InRebus Blog

  1. John XXII, Pope of Rome, at the request of King Edward II granted this bull to the University of Cambridge. It seems to be qute similar to the document that the Vatican has on display.

  2. It's been demonstrated many times that when an average person aspires to have a Latin tattoo, an engraved ring or simply a clever motto they likely to have the desired Latin phrase badly mangled, often to the point of complete nonsense.

  3. According to Cassio Dio's Roman History (58, 22), Sextus Marius, an incredibly wealthy Plebeian, once demonstrated his might to a neighbor in a rather unusual way.

  4. As all highly advanced and well developed languages, Latin has a good number of words that can be rendered as the word 'death' in a modern English translation.

  5. The phrases chosen here come from a variety of sources: medieval sayings, classical authors and modern usage.

  6. Company names are so recognizable as such and so familiar sounding that it takes a special effort to notice their Latin roots. I trust these little snippets of corporate Latin may be useful for teaching Latin. One root at a time.

  7. Out of love for the truth and the desire to bring it to light, the following propositions will be discussed at Wittenberg, under the presidency of the Reverend Father Martin Luther, Master of Arts and of Sacred Theology, and Lecturer in Ordinary on the same at that place.

  8. I chose just a few Latin proverbs that go back to the Middle Ages. For the most part they rhyme, which usually automatically gives away Medieval Latin. They sort of roll off your tongue, and represent common wisdom of the bygone days.

  9. As I was sifting through some modern materials about the Salem witchcraft trials I stumbled upon a curious term which came up in one of the physical examination accounts.

  10. This maxim attributed to Francis Bacon is very often quoted as 'Scientia est potentia.' Perhaps a little too inspired by this motto, I decided to gain knowledge about the original quote, and, to my surprise, found none.

  11. To me, slogan is a funny word with an almost non-Indoeuropean ring to it. Where does it really come from?

  12. A short but magnificently funny poem about Statius, Silver age Roman writer.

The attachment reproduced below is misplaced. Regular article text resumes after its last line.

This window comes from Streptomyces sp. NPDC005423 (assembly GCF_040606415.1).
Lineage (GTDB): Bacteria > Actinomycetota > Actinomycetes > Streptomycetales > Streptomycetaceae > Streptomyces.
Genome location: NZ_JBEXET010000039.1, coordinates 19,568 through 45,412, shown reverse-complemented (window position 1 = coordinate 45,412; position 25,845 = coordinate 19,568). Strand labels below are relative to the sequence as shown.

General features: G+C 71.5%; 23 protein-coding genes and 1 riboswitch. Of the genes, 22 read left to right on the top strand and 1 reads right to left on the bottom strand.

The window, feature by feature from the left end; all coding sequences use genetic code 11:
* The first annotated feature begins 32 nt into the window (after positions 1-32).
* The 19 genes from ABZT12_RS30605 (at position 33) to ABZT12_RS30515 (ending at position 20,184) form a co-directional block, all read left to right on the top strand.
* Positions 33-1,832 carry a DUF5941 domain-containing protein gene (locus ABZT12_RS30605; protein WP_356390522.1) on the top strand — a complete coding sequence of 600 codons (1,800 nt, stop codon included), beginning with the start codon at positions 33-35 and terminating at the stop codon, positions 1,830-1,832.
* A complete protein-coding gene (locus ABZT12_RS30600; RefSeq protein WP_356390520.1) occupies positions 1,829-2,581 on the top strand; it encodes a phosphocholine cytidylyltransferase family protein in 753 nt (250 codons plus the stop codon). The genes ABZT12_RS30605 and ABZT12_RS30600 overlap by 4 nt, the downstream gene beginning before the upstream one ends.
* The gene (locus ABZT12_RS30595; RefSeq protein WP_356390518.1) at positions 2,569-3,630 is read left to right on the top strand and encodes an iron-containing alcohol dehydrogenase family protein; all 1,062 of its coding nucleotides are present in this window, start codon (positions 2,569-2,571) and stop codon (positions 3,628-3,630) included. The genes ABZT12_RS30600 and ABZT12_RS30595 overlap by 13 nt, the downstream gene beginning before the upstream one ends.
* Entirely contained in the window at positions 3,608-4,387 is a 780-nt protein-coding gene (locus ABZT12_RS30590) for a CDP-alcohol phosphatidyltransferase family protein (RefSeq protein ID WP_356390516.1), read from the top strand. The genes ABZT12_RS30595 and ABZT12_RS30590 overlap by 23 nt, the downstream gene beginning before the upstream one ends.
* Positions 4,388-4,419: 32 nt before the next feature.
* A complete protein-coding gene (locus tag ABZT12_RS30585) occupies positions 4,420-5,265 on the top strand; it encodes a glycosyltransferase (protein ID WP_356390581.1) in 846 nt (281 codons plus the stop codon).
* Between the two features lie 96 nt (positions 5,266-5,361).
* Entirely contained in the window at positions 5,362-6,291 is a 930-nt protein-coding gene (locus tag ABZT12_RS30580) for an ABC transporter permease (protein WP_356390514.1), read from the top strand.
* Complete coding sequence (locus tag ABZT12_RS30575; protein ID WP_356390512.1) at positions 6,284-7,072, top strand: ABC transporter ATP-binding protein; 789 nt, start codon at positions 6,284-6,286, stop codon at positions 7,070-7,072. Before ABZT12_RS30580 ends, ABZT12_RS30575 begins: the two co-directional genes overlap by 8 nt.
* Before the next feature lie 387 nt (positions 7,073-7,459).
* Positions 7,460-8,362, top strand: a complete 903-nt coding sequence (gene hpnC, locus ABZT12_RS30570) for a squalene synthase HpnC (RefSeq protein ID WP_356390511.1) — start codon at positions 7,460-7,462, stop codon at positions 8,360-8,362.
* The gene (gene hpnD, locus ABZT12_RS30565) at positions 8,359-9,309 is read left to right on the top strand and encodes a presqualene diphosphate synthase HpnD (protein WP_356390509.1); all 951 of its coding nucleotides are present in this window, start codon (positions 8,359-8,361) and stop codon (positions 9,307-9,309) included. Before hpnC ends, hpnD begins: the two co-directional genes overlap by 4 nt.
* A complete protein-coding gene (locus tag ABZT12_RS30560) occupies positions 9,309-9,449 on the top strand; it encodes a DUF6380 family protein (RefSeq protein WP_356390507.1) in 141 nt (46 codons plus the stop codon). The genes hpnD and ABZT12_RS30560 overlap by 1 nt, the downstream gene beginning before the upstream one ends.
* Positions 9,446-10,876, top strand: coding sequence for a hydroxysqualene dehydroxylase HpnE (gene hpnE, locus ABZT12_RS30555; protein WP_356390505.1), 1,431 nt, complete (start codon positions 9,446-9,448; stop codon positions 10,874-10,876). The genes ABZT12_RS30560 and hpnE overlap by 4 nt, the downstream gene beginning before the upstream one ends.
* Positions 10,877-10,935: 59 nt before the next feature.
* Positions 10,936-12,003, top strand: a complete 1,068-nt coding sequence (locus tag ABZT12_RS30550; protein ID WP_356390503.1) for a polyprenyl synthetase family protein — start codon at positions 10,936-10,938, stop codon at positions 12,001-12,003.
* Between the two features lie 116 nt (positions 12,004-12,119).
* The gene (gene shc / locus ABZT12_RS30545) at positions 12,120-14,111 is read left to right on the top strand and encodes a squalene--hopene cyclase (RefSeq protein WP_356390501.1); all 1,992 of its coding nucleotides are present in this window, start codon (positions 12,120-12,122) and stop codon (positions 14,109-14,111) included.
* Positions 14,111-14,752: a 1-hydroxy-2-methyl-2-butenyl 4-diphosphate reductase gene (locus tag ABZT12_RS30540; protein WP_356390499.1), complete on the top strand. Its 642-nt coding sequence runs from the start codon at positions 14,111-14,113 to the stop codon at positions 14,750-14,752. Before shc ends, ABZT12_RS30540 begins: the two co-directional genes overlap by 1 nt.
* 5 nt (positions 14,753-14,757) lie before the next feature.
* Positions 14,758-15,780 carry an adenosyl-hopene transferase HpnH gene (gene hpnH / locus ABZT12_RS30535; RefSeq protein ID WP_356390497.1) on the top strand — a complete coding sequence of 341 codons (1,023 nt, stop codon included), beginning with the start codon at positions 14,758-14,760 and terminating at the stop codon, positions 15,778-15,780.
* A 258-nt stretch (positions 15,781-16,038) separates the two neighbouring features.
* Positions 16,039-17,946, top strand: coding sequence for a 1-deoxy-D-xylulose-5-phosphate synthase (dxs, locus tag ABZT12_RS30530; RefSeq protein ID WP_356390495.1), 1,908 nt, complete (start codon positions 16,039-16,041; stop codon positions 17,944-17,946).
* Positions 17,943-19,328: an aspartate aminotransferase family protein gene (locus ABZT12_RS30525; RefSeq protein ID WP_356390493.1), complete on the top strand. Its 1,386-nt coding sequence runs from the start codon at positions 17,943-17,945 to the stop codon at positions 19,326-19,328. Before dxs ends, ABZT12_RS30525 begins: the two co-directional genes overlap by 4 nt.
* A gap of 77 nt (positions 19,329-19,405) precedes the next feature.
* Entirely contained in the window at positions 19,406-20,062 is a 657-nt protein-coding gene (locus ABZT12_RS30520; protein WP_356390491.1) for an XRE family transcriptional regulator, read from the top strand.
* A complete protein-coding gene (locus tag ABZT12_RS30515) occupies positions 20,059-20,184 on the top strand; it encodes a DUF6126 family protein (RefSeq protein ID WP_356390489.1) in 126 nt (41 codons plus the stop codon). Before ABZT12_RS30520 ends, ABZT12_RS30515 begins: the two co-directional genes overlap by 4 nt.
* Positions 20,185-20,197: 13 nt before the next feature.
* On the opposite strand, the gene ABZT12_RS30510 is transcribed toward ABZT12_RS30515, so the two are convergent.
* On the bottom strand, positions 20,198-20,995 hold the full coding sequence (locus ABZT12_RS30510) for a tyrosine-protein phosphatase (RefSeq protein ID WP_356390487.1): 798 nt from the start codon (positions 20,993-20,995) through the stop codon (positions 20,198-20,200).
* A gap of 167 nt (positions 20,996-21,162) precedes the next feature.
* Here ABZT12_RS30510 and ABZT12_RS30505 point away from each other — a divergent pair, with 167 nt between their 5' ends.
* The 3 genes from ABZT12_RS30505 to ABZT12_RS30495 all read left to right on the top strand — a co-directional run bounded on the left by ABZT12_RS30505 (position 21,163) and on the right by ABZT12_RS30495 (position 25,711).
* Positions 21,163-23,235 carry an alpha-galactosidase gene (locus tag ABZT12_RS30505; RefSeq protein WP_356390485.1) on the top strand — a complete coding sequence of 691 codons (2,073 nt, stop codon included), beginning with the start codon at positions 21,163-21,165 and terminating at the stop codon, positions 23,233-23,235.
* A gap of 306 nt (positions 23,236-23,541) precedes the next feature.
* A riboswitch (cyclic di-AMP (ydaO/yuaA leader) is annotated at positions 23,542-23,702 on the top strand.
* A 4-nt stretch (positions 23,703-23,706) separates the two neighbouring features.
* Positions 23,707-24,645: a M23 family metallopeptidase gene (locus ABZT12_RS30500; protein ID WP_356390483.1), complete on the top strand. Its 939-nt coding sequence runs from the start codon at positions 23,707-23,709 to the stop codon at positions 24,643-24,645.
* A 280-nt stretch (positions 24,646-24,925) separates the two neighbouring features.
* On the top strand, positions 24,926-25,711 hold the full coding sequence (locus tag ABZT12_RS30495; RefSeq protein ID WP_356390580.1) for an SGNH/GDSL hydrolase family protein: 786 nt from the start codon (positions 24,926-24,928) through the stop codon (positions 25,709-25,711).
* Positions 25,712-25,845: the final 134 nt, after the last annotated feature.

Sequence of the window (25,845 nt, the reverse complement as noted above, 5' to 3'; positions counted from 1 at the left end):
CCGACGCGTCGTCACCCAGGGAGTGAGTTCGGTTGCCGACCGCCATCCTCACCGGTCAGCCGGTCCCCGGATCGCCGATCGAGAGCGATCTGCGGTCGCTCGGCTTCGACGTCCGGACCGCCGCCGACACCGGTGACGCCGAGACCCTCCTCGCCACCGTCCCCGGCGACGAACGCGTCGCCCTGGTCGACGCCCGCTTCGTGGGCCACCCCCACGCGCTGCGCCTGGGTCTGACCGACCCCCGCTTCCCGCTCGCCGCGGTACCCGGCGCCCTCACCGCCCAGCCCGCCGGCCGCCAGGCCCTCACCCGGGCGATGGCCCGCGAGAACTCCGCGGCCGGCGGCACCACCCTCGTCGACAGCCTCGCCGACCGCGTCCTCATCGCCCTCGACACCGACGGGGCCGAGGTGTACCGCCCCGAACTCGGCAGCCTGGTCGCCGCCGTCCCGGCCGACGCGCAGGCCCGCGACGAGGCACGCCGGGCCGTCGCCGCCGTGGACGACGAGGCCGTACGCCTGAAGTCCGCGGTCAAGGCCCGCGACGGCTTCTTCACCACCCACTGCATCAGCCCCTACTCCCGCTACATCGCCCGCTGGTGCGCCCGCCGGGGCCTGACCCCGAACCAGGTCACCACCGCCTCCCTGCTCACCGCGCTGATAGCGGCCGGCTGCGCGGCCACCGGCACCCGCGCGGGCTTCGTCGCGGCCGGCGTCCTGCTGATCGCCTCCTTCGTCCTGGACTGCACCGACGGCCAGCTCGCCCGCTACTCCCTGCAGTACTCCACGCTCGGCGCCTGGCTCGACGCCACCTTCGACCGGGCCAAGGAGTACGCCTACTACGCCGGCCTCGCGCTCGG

13. Shortly after returning from exile in 58 B.C.E., Cicero sent a brief note to Atticus with the sole purpose of requesting his friend's assistance in arranging his library. This letter and a few others that followed it, became a source of some conjectures about the specifics of bookmaking in classical Rome and Greece.

  14. Most famous quote attributed to Cicero does not exist in his works. Yes, the one that says that a room without books is like a body without a soul.

  15. I was unable to find this text online, but it should definitely be in public domain, as it was first published in 1899. If you have never read this before, keep in mind that the poem gets really good closer to its middle.

  16. It was interesting to look into Casanova's use of Latin mottos and even see a brief discussion of them in the book.

  17. 'Malleus Maleficarum' is one of those books that we should feel fortunate not to have to deal with any longer. Thousands of people had to suffer horrible deaths because of it. It is by no means the only book that discussed in depth the issue of witchcraft, but it is by far the most notable one.

  18. This very famous palindrome, written in a square, is usually interpreted in such a way that rotas is taken as Accusative Plural of rota.)

  19. This phrase is actually a magic spell, supposed to alleviate pain and suffering caused by torture. Well, maybe. Maybe not. The Latin language is the one being tortured here, because the original phrase looked like this (a little piece of Medieval poetry)

  20. I recently decided to purchase an iPhone app called SPQR. The program is supposed to be a reader for popular Latin texts with English translations, along with Lewis&Short dictionary